Sometimes it’s all in the margins.
The difference between confidence and arrogance can be the key to a successful season or otherwise. When we’re confident, we are more patient, more relaxed. Things come that much easier. When we’re arrogant, we are too patient, bordering on lazy. We wait for things to come to us.
But if confidence is the perfect equilibrium on the seesaw of success, and arrogance is the very end of one arm, Arsenal have spent far too much time this season on the other side of the fulcrum.
That’s why the win against Lincoln City was important
I know, a victory over a non-league side, even one tearing up the Conference, shouldn’t be much of a talking point for a club of Arsenal’s pedigree. But we’re so low on confidence that scoring five goals past any team might be the catalyst we need. The previous rounds of the cup suggest the manager might agree.
Going into the 4th round fixture against Southampton, we had won five of six fixtures over the busy festive period. Arsene made a host of changes. Shkodran Mustafi was the only player to keep his place from the preceding league game against Burnley. The first team were playing OK, and getting them proper rest was the order of the day. We scored five in a strong performance. The benefit to the first team was limited, but we didn‘t need the confidence.
Against Sutton United: it was also a much changed team, as we came into the game off the back of the Bayern humiliation, but we played more first XI players versus a non-league side than we had against Premier League opposition a round earlier. The performance was stilted as confidence wasn’t just low, but pretty much absent after the midweek embarrassment.
Yet in both matches, Alexis came on as a substitute. At face value it seemed a strange decision, but a quick glance at the Chilean’s form explains Arsene’s thinking: a chance to play him against weaker opponents, a chance to get him a goal or two, a chance to get him back playing at something approaching his level. A chance to give him some confidence.
Against Lincoln, it wasn’t just Alexis who needed a lift – the whole squad needed a pick-me-up.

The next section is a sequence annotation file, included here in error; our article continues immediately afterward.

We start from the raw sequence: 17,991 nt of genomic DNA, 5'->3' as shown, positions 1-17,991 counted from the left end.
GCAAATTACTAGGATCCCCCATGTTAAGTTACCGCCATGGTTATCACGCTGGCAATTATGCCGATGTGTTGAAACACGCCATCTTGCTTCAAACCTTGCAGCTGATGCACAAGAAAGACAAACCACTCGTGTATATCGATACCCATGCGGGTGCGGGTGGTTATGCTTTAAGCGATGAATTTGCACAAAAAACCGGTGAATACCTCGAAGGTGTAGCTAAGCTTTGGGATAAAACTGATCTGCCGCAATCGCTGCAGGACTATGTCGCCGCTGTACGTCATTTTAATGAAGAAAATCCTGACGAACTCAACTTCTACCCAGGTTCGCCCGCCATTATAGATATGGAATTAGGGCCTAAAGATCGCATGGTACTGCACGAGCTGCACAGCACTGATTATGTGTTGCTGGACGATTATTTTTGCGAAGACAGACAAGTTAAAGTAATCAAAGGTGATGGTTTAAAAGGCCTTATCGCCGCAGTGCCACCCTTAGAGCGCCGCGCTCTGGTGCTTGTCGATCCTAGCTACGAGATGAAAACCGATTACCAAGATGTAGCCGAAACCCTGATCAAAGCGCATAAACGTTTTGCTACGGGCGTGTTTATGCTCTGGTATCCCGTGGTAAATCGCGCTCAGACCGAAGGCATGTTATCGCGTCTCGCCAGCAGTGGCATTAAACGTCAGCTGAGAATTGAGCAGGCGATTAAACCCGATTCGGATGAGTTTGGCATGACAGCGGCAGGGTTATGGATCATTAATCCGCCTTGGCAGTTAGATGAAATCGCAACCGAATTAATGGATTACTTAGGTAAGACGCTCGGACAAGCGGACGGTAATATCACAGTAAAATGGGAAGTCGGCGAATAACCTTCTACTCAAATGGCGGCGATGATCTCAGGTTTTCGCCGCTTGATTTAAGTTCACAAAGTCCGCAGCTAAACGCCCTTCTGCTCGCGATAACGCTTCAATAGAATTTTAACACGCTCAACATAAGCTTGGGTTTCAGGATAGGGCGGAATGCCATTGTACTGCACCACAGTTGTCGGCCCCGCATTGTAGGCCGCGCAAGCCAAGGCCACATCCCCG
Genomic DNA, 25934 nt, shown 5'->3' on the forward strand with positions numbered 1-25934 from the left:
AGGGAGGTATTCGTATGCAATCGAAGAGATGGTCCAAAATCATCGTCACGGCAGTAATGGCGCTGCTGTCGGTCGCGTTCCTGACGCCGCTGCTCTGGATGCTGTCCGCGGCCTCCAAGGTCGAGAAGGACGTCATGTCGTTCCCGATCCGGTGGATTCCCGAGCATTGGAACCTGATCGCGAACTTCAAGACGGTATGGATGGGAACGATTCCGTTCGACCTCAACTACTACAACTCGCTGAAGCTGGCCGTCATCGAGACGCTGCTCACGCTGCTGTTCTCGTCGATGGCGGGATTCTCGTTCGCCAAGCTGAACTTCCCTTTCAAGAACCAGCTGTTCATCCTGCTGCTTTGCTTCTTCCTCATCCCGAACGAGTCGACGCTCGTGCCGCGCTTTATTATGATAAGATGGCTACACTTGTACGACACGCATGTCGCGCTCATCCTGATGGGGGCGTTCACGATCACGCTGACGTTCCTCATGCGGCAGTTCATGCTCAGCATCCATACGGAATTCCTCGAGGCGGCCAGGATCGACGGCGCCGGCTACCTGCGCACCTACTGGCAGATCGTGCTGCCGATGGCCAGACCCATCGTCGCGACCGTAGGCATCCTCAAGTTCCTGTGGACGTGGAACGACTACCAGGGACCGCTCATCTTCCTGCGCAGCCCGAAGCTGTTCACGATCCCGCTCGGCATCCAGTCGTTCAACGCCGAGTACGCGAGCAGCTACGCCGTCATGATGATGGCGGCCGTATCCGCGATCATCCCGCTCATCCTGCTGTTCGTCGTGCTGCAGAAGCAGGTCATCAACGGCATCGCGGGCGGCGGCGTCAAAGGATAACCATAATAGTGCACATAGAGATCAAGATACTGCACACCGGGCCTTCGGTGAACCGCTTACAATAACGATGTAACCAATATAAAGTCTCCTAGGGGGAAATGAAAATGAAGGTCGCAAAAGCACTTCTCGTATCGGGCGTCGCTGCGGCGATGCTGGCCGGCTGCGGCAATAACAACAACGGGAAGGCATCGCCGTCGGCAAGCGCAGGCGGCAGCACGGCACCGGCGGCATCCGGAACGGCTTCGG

And so we fielded a strong line up, and delivered just the kind of result the doctor ordered.
We’re walking a perilous path
The trouble with no-win games against ‘lesser’ opposition is that while they can deliver a boost, the players themselves also know they should be winning those games comfortably. Indeed, you could argue that the low scoreline against Sutton in the previous round was almost demoralising because it was seen as underperformance.
The Lincoln result gives us a small boost, but we’ve now got a short window to capitalise on it. The game against West Brom could make or break our season.
If we can take the feel good feeling from last weekend, and turn it into a great first half against the Baggies, that confidence could come flowing back. Top level sport is at least part psychological. There’s a reason the word ‘momentum’ gets thrown around so often after all.
However, if we find ourselves struggling against resilient defence, or even a goal down at half time, it could very quickly render the performance and result from the Lincoln game a distant memory.
What price an early goal?
The last time West Brom kept a clean sheet was back at the start of February against Stoke. It was a game where they had just 38% of possession despite being the home side. As such, it’s quite clear what we should expect from Tony Pulis’ men: a negative, defensive performance designed to stifle any new confidence we might have.
I was unfortunate enough to watch West Brom wilt and fold against Spurs earlier this year. There’s no doubt if we can get ahead early, it could make our lunchtime kick-off distinctly more enjoyable. It will also help to ensure our hope is not short-lived.
With City, and potentially one of Spurs and Chelsea to come in the cup, as well as a battle for the Champions League places, on our hands, now is the time to leave nothing on the table.
If we can come away with another positive result, it would be much-needed progress, baby steps. It could trigger an end of season run which would make our season somewhat palatable after all. The alternative is unthinkable.
So thanks, Lincoln, for the little bit of confidence we’ve managed to grasp in the last week. Now we need to capitalise.